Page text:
• Target population: students who have completed kindergarten but are slightly behind and would benefit from a summer intervention to make sure they have the skills needed for 1st grade. (Only those students from Title 1 elementary schools are eligible.)
IREAD: Grades 1 – 3 (Category 1)
  • Target population: Students who are identified through the use of multiple assessments and teacher recommendation and/or 3rd grade students who did not pass the spring IREAD in 3rd grade. (The 3rd grade students who did not pass the spring IREAD assessment will take the IREAD assessment again at the conclusion of summer school after participating in the summer intervention program.)
Literacy Intervention: Grades 4, 5, 6 and 7 (Category 2)
  • Target population: students who are behind on basic literacy skills for reading, writing and/or math. (Each elementary school will be permitted to enroll up to 5 per grade level, with the possibility to fill any remaining seats, grades 4 – 6. Each middle school will have 10 seats, grade 7 only.) These spots are limited and the enrollment will close when the classes are filled.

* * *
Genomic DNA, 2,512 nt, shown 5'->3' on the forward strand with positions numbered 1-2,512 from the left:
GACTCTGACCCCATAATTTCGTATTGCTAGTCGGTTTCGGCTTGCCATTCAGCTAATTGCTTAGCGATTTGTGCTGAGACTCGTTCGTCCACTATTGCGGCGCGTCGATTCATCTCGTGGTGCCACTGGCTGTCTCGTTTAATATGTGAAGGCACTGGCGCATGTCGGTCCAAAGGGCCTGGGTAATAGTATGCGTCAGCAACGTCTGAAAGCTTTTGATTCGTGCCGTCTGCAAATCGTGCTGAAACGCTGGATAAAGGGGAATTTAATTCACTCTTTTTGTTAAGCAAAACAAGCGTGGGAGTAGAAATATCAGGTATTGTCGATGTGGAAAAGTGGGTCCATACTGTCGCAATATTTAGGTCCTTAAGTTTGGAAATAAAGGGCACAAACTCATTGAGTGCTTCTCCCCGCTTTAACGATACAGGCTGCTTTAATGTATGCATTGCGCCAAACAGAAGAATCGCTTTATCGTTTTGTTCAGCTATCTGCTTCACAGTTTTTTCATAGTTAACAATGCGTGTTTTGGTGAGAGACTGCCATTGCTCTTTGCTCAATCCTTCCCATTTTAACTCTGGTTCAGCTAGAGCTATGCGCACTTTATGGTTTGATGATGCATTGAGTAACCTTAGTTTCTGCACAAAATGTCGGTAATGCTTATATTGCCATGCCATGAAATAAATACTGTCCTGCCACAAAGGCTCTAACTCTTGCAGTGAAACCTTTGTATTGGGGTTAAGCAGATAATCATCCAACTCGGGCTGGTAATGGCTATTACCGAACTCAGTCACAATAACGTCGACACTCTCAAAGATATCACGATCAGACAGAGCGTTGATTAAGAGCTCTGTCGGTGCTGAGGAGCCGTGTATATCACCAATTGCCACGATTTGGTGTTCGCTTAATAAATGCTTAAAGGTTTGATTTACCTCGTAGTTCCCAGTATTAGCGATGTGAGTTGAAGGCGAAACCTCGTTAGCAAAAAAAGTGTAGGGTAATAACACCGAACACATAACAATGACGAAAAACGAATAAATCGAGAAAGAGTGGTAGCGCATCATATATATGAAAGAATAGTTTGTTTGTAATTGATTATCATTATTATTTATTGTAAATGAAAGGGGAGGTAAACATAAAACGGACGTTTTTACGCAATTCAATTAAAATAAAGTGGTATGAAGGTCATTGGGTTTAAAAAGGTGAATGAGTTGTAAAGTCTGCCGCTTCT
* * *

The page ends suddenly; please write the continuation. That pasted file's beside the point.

STEM Summer Program: Grades 4, 5, 6 (Category 2)
  • Students interested in exploring STEM through Inquiry lessons and Project Based Learning. Electrical Engineering, Computer Sciences and Biomedical Engineering will be explored in this exciting summer learning opportunity! A STEM learning showcase will be open to the public at the conclusion of the summer session to give students the opportunity to demonstrate their learning.
High School Credit/APEX (credit recovery): Grades 9 – 12 (Category 1)
  • Target population: Students interested in earning credits to pursue other courses during the school year and those who need to recover credits not attained yet and needed for graduation.
Drivers Education: Designed to assist students in completing the requirements to obtain a driving license.

Art in the Great Outdoors: Grades 1-6, July 18-22.
  • Participants will create a variety of artwork to include a handmade sketchbook/journal, clay piece with botanical accent, watercolor and pastel pieces. The time and format of this class will provide the perfect setting for in depth study that is not present in the regular school curriculum.
Summer Band: Grades 6 – 12
  • Grades 6 – 8, June 6 – 17 at WCHS, June 20 -24 at LMS
  • High school Summer Band, June 6 – 24, 1:30 – 4 p.m. at WCHS
Summer Strings: Grades 6 – 12
  • June 6 – 24, 8 – 11 a.m. at LMS

Summer Session 2:


Summer Camps:
Target Population: Students seeking enrichment learning opportunities through week-long camps.
July 11– 15 3D Automated Design Camp
July 18 – 22 3D Automated Manufacturing Camp
July 25 – 29 Robotic Automation Camp